Not too long ago I witnessed a full blown temper-tantrum by a boy who must have been about six. He yelled, he hit things and himself, he sprawled on the floor and kicked his feet. He cried crocodile tears worthy of a Daytime Emmy.
For all of his acting out, he got no response from anyone. After a bit, he got up off the floor and joined his mother standing about 10 feet away, who appeared to have passed the time by carefully considering several items for purchase, none of which went into her cart.
It was clear she expected him to use words to say what he wanted, or to express his disappointment at being denied what he wanted.
We witness this same kind of fruitless behavior by adults as well when they believe they can communicate more effectively through their actions than they can through their words.
They believe they will get what they want when they pout, sulk or sabotage the actions of another after something unexpected disappoints or frustrates them. It rarely works that way. Life is so much easier for them, and for those around them, when they choose to simply state what is bothering them.
Consider this alternative, where feelings are stated clearly:
“It’s been a tough week at work and I’m going out with the guys tonight.”
“Did you forget we made plans to have a date tonight? I want to go see this movie with you so we can spend time together alone. We know this is a movie we will both enjoy. I’ve been looking forward to our date tonight since Tuesday when we said we’d go.”
“Sweetheart, I’m sorry. It slipped my mind, but the truth is I am just not in the mood for a movie. I know I promised you, can we go out tomorrow night? I will feel more relaxed and be able to enjoy our date.”
“I’m disappointed that now you’re going out drinking with your friends instead, but I understand. I will find something else to do tonight.”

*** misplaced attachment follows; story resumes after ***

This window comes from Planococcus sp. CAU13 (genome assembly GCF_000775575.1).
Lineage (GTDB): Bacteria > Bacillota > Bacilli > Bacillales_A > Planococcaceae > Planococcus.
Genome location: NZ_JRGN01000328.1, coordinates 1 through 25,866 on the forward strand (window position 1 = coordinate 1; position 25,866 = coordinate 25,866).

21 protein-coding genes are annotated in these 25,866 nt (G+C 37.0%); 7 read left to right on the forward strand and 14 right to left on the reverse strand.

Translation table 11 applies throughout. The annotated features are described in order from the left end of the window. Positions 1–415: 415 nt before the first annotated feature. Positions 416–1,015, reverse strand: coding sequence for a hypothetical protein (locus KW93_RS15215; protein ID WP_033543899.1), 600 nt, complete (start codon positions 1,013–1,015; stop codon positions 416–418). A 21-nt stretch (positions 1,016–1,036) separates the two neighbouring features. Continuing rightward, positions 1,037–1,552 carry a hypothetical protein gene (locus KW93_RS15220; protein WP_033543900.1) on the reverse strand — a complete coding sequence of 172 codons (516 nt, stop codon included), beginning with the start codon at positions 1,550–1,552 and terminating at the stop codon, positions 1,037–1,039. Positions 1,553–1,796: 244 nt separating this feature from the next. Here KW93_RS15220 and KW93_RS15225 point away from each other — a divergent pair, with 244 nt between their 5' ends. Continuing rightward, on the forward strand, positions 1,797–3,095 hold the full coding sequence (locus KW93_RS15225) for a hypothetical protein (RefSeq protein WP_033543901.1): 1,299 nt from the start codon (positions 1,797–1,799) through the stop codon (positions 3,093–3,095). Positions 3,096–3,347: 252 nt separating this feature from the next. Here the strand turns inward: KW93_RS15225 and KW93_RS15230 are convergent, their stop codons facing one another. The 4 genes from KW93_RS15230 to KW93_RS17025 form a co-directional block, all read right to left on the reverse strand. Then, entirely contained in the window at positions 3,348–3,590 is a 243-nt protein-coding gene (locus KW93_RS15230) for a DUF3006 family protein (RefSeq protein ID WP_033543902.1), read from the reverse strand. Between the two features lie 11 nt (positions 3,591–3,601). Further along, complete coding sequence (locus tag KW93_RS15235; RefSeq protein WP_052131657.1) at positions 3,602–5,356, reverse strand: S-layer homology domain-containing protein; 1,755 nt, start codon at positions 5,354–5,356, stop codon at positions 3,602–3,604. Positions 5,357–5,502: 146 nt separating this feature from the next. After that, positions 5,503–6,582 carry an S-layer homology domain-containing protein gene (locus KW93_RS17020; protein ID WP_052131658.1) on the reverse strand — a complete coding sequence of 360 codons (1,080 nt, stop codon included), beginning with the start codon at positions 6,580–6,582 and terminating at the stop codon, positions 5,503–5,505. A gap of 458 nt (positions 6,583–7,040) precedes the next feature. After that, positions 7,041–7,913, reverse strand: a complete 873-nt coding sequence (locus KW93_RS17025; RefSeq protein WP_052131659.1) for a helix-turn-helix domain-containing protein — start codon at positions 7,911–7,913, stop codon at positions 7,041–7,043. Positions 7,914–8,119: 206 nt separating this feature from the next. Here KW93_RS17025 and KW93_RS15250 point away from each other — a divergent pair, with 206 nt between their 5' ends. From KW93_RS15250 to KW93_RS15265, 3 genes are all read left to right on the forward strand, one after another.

We communicate effectively when we ask for what we want, rather than assuming that someone else can magically read our mind, and when we cannot get what we want, to express our disappointment and move on.
Of course, expressing disappointment doesn’t automatically disperse the feeling of disappointment. We also need to let go of the feeling. Letting go begins by acknowledging the feeling and then consciously choosing to let go it. We cannot bury it by telling ourselves it does not matter.
If letting go and moving on does not come naturally to you, consider this: will the whining or any other response you might be tempted to engage in change the situation? How has that behavior worked for you so far?
While you might succeed in ruining someone’s plans, it probably won’t give you what you wanted, unless you wanted to make yourself miserable. Chances are great that hanging on to your disappointment does much more to you than to the other person.
I have an acquaintance who I only met a few years ago. After a couple of days together, she was ready to claim me as a sister. Last year, I apparently did something to earn her displeasure. She has never told me what it is, but she has pointedly ceased to communicate with me. She no longer takes or returns my phone calls, and does not respond to my emails, choosing instead to communicate through a third party. (Really? Didn’t that go out of fashion in about fifth grade?) She does not talk to me when we see each other.
Whatever bothered her initially continues to eat at her. If it did not, she would not continue to shun me. Until she decides to tell me what is bothering her, nothing will change. In the meantime, she has to remember she bears a grudge against me and to act accordingly. The sooner she chooses to let it go, the sooner she can shift her attention to something she actually enjoys.
That’s the way life is. We feel hurt by the things we tell ourselves in response to someone’s words or actions, and instead of directly asking for what we want and stating our feelings, we choose to make ourselves miserable. In the meantime, we have no impact on the other person, and making ourselves miserable only wastes time we could spend feeling happy. We might as well lay on the floor and pitch a fit.
Life Is Honest, Open and True: When we encounter frustration or disappointment, we have two options, we can let it out, or let it go. Next time, instead of telling yourself it doesn’t matter, or sulking or exploding in anger, try speaking about your feelings out loud. And then try choosing to let go of the disappointment. When we engage in an honest conversation with someone about whatever is troubling us, we may not get what we want, but we’ve affirmed our respect for our relationship. Let me know how it works out for you.
Related Posts: Use Your Words